On older versions of cameras, such as Nikon D200, you cannot change the aperture. The aperture will be fixed to f/5.6.

Filters (Optional)

The Nikon 200-500 f/5.6 accepts 95mm screw-on filters. When carrying this lens into the wilderness, I recommend you have a filter. It protects the front glass element from dust, mild drizzle and minor scratches. I use the filter while photographing and do not see any significant loss in image quality. However, make sure you use a high-quality lens filter to ensure minimal loss in quality.

Vibration reduction

This lens has excellent vibration reduction performance. I have achieved sharp images at 1/30th during low light conditions. Nikon claims to have the benefit of 4½ stops. I always keep the VR “ON.”

There are two VR Modes – Normal and Sports. Normal mode works fine for me while hand-holding the lens on the ground, and also in the safari vehicle. I tend to keep it set to Normal mode.

Image of Warbler bird with Vibration Reduction OFF. Feathers are not clearly visible Exif: 500mm f/5.6 1/400s ISO 2000, VR OFF

Image as it is from a camera with Vibration Reduction ON. Feathers are sharp. The lens is a handheld. Exif: 500mm f/5.6 1/400th ISO 2000, VR ON


Weighing in at approximately 2300g (81.2 oz), the lens initially feels somewhat heavy. However, as you start hand-holding this lens regularly, you get used to the weight. I am now able to handhold this lens for two to three hours without any issue.

Lens Hood (included)

The HB-71 Lens hood is a plastic hood. It is a decent hood but slightly big to fit in the bag. However, I do use a hood on the lens mainly to protect the front glass element of the lens from minor bumps, tree twigs, and rain.

Lens Size

The lens Diameter is 4.2inches (108 mm), and the length is 10.5 inches (267.5 mm) at 200 mm zoom. The lens fits perfectly in mid-sized camera bags such as Lowepro Flipside 400 with the body attached. You can invert and fit the lens hood as well.

Controls and ergonomics


Lens controls

The Nikon 200-500mm f/4.5 has five controls:

M/A – M

M/A means while autofocusing you can override it with manual focus if required.

M is a full-manual focus.

Full/Infinity – 6m

Full allows the lens to focus on the entire focusing range. I use Full all the time and have never missed the focus.

Infinity – 6m option limits the focusing range of the lens. The lens will focus from 6m to infinity. Any object which is closer than 6m won’t be in focus. I recommend using the Full option.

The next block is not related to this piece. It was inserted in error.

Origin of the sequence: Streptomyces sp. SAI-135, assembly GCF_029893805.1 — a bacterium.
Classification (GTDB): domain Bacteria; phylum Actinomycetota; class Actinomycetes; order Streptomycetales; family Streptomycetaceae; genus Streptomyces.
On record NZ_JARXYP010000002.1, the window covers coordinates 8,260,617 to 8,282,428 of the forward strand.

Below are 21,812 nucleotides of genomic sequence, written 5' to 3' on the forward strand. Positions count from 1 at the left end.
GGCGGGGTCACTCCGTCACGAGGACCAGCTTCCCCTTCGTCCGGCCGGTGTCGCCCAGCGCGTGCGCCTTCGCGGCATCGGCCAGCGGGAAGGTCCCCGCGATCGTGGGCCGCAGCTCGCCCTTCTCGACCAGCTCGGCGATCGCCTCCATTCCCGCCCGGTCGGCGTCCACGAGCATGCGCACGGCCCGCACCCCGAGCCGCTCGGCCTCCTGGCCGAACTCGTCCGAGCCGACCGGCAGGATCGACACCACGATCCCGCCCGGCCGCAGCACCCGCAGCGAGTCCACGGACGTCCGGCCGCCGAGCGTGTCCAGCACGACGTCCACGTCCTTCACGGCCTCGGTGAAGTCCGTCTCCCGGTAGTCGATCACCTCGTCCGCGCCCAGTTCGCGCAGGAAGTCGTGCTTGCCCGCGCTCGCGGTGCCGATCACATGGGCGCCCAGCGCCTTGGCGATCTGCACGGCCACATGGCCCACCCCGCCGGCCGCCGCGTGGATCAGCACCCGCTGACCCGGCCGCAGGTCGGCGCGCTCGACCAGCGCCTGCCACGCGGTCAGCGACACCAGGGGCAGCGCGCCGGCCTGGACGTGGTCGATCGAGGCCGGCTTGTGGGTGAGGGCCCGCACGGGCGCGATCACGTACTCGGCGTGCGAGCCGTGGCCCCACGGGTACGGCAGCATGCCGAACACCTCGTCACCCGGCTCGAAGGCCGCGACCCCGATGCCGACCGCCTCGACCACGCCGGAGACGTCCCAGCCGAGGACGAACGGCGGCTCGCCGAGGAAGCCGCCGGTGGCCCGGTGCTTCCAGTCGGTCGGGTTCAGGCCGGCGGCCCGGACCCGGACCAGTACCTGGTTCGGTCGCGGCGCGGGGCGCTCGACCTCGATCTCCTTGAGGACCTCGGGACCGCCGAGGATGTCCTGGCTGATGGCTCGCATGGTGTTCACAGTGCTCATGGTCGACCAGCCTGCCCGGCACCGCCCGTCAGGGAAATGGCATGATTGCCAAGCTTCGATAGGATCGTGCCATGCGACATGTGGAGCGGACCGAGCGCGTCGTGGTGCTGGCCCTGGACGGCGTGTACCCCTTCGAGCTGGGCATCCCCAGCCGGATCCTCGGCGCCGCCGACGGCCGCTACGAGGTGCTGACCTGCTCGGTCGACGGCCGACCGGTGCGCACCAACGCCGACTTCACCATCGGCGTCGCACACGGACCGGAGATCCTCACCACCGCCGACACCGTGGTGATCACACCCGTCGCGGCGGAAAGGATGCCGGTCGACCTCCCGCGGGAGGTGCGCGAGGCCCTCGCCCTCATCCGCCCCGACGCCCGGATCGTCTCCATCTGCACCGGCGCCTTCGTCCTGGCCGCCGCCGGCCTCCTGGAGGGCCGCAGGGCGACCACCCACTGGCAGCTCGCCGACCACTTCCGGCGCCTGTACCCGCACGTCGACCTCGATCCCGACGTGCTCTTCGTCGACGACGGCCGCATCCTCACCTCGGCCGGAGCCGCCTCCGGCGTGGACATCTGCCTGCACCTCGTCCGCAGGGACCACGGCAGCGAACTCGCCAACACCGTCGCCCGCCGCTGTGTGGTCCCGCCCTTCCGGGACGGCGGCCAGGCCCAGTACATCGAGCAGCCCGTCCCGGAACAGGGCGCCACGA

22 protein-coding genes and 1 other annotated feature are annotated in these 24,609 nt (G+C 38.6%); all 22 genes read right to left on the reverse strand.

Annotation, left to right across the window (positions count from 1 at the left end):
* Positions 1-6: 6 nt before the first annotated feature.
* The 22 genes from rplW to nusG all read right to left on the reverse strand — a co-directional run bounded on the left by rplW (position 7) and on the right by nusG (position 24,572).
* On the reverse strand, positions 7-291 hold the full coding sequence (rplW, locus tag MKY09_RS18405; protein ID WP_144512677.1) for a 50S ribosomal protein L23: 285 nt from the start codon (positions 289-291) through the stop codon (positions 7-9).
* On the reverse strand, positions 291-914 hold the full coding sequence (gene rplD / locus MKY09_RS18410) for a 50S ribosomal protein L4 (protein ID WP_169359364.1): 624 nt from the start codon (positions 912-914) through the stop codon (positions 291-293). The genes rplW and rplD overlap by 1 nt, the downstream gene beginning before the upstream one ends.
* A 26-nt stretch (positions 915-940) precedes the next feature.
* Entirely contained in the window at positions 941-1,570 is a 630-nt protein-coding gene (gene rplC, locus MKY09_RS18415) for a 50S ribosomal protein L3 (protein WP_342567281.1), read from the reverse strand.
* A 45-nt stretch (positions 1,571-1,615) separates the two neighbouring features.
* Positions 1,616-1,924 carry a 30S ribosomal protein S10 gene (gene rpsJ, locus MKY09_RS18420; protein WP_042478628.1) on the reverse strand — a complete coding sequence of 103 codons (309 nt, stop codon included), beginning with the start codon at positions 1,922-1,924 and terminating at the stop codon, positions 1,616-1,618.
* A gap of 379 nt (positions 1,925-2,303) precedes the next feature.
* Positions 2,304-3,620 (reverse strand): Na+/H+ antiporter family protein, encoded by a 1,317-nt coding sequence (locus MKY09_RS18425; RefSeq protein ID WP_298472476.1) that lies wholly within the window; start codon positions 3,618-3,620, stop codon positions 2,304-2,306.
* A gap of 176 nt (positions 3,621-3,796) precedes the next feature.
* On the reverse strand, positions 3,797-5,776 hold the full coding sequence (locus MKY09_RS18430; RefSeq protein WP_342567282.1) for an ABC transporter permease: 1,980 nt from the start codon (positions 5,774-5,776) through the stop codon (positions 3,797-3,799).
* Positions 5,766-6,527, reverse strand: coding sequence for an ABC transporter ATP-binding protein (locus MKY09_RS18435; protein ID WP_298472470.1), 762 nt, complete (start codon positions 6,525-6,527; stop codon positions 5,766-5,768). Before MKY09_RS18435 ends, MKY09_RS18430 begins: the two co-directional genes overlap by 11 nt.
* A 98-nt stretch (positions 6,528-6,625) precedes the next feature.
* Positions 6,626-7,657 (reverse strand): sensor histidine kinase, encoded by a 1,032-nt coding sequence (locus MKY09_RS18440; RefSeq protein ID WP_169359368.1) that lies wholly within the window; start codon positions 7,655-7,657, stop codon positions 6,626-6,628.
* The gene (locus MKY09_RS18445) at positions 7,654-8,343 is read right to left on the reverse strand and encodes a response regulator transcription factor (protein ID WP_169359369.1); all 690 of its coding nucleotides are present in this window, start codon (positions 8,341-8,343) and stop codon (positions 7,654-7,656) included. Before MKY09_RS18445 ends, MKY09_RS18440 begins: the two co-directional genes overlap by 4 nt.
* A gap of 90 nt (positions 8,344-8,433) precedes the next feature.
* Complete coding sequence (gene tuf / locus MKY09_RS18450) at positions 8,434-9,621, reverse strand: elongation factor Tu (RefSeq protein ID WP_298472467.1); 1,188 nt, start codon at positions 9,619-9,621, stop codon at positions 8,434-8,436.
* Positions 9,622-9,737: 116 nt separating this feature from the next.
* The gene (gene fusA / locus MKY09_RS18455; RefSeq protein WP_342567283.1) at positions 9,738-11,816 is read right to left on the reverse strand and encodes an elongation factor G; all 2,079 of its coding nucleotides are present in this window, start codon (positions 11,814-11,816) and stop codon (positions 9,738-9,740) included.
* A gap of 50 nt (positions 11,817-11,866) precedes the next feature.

Vibration reduction(VR) ON-OFF. Set this to ON. I set it to ON even when mounted on a tripod.


Set the VR type to NORMAL. For wildlife and birds, NORMAL mode works great. NORMAL mode works great while I am hand holding the lens and even in the safari jeep.

LOCK 200

The Lock 200 button locks the lens to 200mm. You cannot zoom the lens if it is locked. The lock switch is perfect for when you are traveling, and your lens is packed. It avoids unintended zooming during travel.


The lens is a bit heavy, but as you continue to use it, you will be able to easily handhold it. I found when hand holding the lens, removing the lens collar or rotating it upwards made it easier to hand hold. However, hiking with this lens can be hard due to its weight, especially carrying it up the mountains.

The zoom ring is smooth with an excellent rubber grip. The zooming feels smooth and is precise. However, the manual focus ring feels slightly loose. But, I do find the quality of manual focus to be excellent.

The Nikon 200-500 f/5.6 fits in a mid-sized camera bag. However, to accommodate the lens and camera, a larger bag is required. The only awkward part is the lens hood. Either you can invert the lens hood and keep in the bag or use a slightly bigger bag. I use this lens with Lowepro Flipside 300 (only lens), and the Lowepro Flipside 400 when the camera is attached.

Weather sealing

The weather sealing of this lens is quite decent, and I have used this lens in a moderately dusty forest and some drizzle. The lens offered good weather sealing. Make sure you clean the lens after using in dust and drizzle. I clean the front element, outer lens barrel, and mount. I use a Nikon Lenspen Pro kit for cleaning which is easy to use and travel-friendly.

The overall construction of the lens is good. It can handle minor bumps. However, some parts are made up of plastic, making the lens construction not as rock-solid as pro-grade lenses.


Qualities of the lens from the perspective of nature and wildlife photographer

Focusing speed

Wildlife actions happen in a few seconds. Focusing speed is most critical for wildlife photography. The speed of focus with Nikon 200-500 f/5.6 is good. When the light conditions are good – such as morning and early evening – this lens focuses fast and accurately. I use back button autofocus. I have used this lens in forest, safari, grasslands, and drizzle. Here is how this lens exactly performs in the field –

The lens focuses superbly in the following light conditions and scenarios:

  • Bright light such as morning and evening light
  • Drizzle and normal dusty environment
  • Birds in flight (moving at a pace of slow to medium and not fast)
  • Animals and birds behind a tree or grass (behind clutter)
  • Animals in action (moving at a pace of slow, medium and fast)
  • Smaller birds and wildlife such as sunbirds, frogs, and grasshoppers (when they are slow moving or stationary)

Hawk cuckoo bird in the rain. Low light image and photographed from a safari vehicle.

Flight of fast-diving paradise flycatcher. Lens focussed on this fast-moving bird in good light conditions.

This bird was behind the grass. There was significant clutter in front of it and the lens focussed accurately on the bird.